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Getting Stuck and Unstuck in an Age of Collapse

Sometimes it’s all too much. Especially these days, actually paying attention to the world comes at a cost. In a culture built on avoiding reality, the act of actually looking puts one in a tough spot. The picture of what we’re facing isn’t good. Ecological destruction, political upheaval, cultural collapse...It’s so much bigger than what any of us can even comprehend that the most sensible choice is almost certainly to shut down and pretend things are normal. I spend a lot of time pretending. Until I can’t.

I was stuck in pretending for a good few weeks recently. In practice, this looked like a lot of Netflix. Some alcohol. YouTube videos. I was just coming out of a two week wilderness immersion in the desert mountains of southern Arizona, and after returning from an experience like that it’s impossible to avoid noticing the decay of our historical moment.

The excruciating part is that I went out and fell in love with the world again, sitting in a single place for four consecutive days without a clock or human conversation, watching shadows shift and sprawl across the desert floor, learning the precise moment in the evening the sounds of Crow give way to Owl and how cactus thorns feel in my feet.

I remembered for the thousandth time just how magical this world is, how intelligent, how mysterious. I was reminded of my humble place as a single blink in the eye of eternity and was graciously welcomed into a conversation of such depth and profundity that I still don’t know how to feel fully worthy of it. It sounds crazy, but this kind of experience is utterly natural. It’s what we all still remember somewhere in our bones.

And then it was over. Driving away from the wildlife refuge, I was dropped back into gas station vibes and bad news and the wasteland of a broken story we have to call “culture.” In coming back from the wild, my freshly opened heart quivering like a sapling in a strong wind, I recognized all over again just how desperate our situation truly is and how vastly we’ve forgotten our sacred place in the world. And so I shut down. Like a case of whiplash, my heart recoiled and my soul retreated.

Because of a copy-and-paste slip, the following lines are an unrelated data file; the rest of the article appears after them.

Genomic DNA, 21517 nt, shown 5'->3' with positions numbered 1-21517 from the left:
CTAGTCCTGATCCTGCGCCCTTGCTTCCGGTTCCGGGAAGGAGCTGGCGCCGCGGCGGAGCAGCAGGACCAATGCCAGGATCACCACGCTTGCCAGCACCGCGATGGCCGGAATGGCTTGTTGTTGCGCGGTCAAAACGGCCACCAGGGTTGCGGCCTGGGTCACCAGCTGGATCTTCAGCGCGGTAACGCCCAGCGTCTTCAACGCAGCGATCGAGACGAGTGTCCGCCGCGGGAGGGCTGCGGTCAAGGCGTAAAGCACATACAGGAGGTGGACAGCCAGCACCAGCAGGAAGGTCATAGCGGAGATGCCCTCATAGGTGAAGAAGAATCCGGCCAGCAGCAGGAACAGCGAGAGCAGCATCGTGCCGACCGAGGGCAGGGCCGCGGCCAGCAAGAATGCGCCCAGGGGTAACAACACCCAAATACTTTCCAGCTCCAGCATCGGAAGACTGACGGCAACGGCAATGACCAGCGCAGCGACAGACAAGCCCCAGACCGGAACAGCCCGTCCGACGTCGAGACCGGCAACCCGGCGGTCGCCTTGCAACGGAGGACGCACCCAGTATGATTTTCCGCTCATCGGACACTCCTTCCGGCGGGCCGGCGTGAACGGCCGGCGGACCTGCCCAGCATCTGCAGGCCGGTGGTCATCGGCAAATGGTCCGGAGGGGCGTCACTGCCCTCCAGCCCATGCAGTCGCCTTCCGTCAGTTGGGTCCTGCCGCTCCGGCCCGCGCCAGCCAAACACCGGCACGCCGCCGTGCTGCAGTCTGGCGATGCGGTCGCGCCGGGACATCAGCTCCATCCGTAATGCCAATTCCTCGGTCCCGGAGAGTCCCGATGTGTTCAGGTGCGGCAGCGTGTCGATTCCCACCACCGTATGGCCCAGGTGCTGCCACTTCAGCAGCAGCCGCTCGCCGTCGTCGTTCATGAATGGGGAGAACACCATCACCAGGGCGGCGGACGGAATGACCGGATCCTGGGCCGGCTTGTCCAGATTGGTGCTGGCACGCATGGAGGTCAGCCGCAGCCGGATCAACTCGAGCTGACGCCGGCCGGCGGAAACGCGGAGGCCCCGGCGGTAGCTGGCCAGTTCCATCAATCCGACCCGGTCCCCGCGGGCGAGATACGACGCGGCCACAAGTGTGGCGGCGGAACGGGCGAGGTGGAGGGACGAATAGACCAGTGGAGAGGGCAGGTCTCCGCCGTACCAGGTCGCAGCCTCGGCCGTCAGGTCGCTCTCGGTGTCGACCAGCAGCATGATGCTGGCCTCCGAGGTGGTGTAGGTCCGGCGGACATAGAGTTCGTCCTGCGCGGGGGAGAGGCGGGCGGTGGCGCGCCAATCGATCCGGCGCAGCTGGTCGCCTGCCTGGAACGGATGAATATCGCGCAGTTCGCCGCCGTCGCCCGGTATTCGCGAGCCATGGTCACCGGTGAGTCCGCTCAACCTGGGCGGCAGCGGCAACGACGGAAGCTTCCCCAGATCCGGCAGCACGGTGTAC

I lived in that recoil for close to a month. It’s what I call being stuck. Maybe it’s depression - that word definitely fits my experience. I know the place well because I spent the better part of a decade there. It’s not so much a presence of difficult emotions but rather their conspicuous absence. It’s a life-stifling numbness that bows before the altar of meaninglessness. And ultimately it’s the body’s rational response to recognizing that the world of materialism and the frantic pace of capitalism can’t meet us in the sacred softness of our open hearts. In days like these, depression is actually a good friend.

Until it’s not. Because ultimately, what I am brought back to time and again is that the only way to a world where we don’t live hidden behind the armor of depression or addiction or loneliness or despair is by braving the ache of cracking open all over again, letting the fissures in our shields be stretched by the longing intimacy with the world evokes.

What brought me out of the stuckness this time was what Stephen Pressfield, in his brilliant book The War of Art calls “doing the work.” According to Pressfield, each morning we are confronted with the force of entropy, what he calls Resistance, and we are given the choice to submit to its numbing call or face it down and give ourselves to our sacred discipline. It took me a month of moping, but yesterday I remembered Pressfield’s words and I sat down and did my work. And what do you know, like a long-lodged hairball getting hacked up, my soul came back.

To be disciplined is to be a disciple, a student, to one’s own deepest self. To show up for meaning in the face of meaningless destruction is an act of courage which alone may offer a path out of the desolation of our ecocidal trajectory.

Perhaps meaning and progress are incompatible, and thank the gods for that. It implies that meaning exists for its own sake - that simply by showing up for and serving what is most true in our own selves in any moment, we are living in the salvation that Jesus and countless others proclaimed. Maybe it doesn’t make a difference in the grand scheme of things and maybe it doesn’t have to. Regardless of where this all goes, we are alive now, with the opportunity to exist for a reason. The way to true life arrives with the disciplined intention to fall in love with the world over and over again.

Even when it’s too much.

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